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Vincent Van Gogh

Remembering John Berger, The Old Master of Seeing

by Paddy Johnson on January 4, 2017
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“The silence after a felled tree has fallen is like the silence immediately after a death,” wrote John Berger in his 1984 book And Our Faces, My Heart, Brief as Photos. “The same sense of culmination.” Of course, today, two days after the great art critic’s death that’s not exactly what he got. So far, it’s been a cacophony of Twitter alerts, Facebook notifications and hastily written obituaries. In the world of social media, the same tree can fall continually for months even years. Like most celebrities largely out of public view, we can expect Berger’s death to be rediscovered several times over the coming decade—his death tweeted a new, a tree felled once more.

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Friday Links

by Reid Singer on October 14, 2011

  • Didn’t recognize an overbearingly handsome Republican presidential candidate in the above photo? Look again. [Young Manhattanite]
  • Still under close watch by the Chinese government since his release in June, Ai Weiwei has nevertheless managed to co-produce a photo shoot for W Magazine at Rikers Island, Skyping notes as he watched from his laptop. [NYT]
  • An eminently recognizable portrait of Charlie Lumley, neighbor and friend of Lucian Freud, sold for £3 million at Sotheby’s yesterday, several clicks shy of the £4 million pre-auction estimate. [The Independent]
  • Did Van Gogh really kill himself? Biographers Steven Naifeh and Gregory White Smith have their doubts. More on the story from Morley Safer on “60 Minutes” this Sunday. [Culture Monster]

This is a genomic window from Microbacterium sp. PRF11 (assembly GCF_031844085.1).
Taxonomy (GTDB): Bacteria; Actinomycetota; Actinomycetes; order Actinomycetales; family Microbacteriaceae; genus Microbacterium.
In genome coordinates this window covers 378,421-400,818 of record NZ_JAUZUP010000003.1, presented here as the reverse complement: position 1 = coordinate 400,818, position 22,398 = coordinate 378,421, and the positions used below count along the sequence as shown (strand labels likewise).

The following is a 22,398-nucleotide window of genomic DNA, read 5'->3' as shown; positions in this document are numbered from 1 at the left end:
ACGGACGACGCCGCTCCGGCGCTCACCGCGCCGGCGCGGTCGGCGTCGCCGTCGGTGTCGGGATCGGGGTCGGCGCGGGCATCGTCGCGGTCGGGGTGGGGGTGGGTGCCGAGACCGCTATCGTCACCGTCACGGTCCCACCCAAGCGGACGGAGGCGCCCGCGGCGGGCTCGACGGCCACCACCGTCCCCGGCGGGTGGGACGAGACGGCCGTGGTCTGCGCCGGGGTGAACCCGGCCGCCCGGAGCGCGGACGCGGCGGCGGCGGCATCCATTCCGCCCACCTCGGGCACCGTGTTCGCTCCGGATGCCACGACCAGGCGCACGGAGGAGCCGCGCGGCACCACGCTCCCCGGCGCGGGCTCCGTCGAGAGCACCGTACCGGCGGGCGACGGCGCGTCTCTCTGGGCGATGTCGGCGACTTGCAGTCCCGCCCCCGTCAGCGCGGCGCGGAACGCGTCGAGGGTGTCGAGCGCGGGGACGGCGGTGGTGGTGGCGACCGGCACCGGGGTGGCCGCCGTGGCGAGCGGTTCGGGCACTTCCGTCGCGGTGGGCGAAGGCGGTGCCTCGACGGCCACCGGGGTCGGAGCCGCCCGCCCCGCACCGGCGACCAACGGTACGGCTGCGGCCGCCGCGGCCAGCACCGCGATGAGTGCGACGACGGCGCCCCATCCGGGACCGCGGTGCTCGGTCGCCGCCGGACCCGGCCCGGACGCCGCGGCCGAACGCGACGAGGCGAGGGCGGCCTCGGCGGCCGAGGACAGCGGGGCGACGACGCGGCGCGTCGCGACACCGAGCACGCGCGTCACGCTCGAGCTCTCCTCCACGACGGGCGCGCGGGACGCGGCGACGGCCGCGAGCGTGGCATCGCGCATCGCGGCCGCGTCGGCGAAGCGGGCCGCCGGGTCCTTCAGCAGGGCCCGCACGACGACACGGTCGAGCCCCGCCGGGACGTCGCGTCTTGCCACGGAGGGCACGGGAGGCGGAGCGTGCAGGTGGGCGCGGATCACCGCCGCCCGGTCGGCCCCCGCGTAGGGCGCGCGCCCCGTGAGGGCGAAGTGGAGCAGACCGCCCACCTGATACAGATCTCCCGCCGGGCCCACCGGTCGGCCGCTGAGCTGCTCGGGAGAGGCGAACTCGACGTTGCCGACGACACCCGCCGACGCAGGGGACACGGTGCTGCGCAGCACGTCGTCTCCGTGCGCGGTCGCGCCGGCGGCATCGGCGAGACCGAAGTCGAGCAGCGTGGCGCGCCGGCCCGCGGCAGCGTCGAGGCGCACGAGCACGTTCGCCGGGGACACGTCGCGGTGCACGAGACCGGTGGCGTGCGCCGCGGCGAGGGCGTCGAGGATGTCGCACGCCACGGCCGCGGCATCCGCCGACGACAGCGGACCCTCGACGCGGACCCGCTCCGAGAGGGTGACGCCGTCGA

• “The G-strings have to stay on until daylight goes out,” said the lawyer of Andy Golub, who was granted permission by a Manhattan criminal court to body paint nude models in Times Square — but only after dusk. [Reuters]
  • A painting by Jules Breton stolen during World War I from a museum Douai, France, has been returned to French authorities. Entitled “Une Fille de Pecheur” (A Fisherman’s Daughter), the painting had been missing since 1918. It was accompanied by a pair of keys and several unmatched socks. “Thanks. We’d been looking for those,” a spokesman from French customs said Thursday. [Art Daily]
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Ten Great Works of Art, Shrunk and Restretched

by Whitney Kimball on August 5, 2011
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Can you spot the Vermeer? See if you can name ten great paintings after each has been photographed, shrunk, then blown up again.

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Alright, What Contemporary Artist Should Be The Next Barbie Make Over?

by Paddy Johnson on June 30, 2011
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Does high art suddenly have mass culture appeal? Even with the growing number of reality shows on the subject my guess would be no — most people I know outside the field aren’t exactly spending a lot of time reading up on the subject –but clearly the creative folks over at Mattel don’t agree.  This week, the toy company released three new Barbies inspired by well known works of art.

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